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The story of the mighty imperial British army's defeat at Iswandlwana in 1879 has been much written about but never with the detail and insight revealed by Dr Adrian Greaves' research. In re-constructing the dramatic and fateful events, the Author draws on recently discovered letters, diaries and papers of survivors and other contemporaries such as Henry Harford, Lt Henry Carling of the Royal Artillery, August Hammar and young British nurse Janet Wells. These, coupled with his own detailed knowledge of the ground, enable the Author to paint the most accurate picture yet of this cataclysmic battle that so shamed the British establishment.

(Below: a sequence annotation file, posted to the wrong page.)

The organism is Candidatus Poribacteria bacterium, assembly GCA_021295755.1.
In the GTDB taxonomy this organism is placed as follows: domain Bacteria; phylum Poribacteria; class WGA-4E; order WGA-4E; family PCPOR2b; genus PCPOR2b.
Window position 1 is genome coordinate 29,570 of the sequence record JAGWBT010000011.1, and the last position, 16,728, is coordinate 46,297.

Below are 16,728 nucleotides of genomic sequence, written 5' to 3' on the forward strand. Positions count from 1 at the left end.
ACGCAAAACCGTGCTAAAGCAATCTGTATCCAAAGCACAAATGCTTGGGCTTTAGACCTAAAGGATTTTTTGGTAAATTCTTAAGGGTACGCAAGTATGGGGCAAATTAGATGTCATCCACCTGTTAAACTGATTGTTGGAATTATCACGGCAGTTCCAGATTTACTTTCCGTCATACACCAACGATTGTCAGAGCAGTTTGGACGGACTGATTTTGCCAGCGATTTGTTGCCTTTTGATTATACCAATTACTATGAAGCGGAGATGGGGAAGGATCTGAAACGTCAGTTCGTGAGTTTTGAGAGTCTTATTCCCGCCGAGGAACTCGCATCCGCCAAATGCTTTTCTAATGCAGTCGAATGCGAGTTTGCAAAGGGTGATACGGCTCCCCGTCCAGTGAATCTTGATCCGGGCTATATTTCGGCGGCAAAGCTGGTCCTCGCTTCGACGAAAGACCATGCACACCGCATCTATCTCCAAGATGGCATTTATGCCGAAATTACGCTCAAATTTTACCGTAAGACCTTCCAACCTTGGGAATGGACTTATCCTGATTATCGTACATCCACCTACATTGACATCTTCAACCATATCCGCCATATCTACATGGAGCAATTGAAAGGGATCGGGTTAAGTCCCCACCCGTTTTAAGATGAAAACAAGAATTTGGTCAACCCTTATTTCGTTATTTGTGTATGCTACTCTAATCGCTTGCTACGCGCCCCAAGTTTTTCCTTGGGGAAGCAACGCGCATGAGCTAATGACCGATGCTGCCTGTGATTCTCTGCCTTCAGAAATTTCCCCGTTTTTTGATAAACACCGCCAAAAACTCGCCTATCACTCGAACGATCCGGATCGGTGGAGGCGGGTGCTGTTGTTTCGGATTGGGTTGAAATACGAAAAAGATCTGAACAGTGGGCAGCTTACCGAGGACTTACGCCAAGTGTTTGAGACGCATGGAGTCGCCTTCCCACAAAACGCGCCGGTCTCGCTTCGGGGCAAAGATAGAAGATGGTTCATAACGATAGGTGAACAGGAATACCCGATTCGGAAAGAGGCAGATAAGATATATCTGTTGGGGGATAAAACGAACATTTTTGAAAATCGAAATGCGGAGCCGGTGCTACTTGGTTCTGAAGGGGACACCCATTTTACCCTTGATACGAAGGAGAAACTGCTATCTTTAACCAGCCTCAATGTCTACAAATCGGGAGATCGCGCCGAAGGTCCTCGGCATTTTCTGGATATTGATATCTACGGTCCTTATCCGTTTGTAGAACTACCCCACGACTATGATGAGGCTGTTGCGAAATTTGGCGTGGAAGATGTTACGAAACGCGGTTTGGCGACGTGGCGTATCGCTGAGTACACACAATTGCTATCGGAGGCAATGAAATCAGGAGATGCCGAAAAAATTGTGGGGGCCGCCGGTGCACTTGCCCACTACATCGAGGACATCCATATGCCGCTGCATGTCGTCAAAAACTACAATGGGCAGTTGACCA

We learn for the first time of the complex Zulu decoy, the dishonourable attempt to blame Colonel Durnford for the defeat, evidence of another 'fugitives' trail'. The identity of previously unknown escorts for Lts Coghill and Melville, both awarded VCs for trying to save the Colours.
Isandlwana is a brilliant and fresh account of this most famous battle which will fascinate experts and laymen alike.
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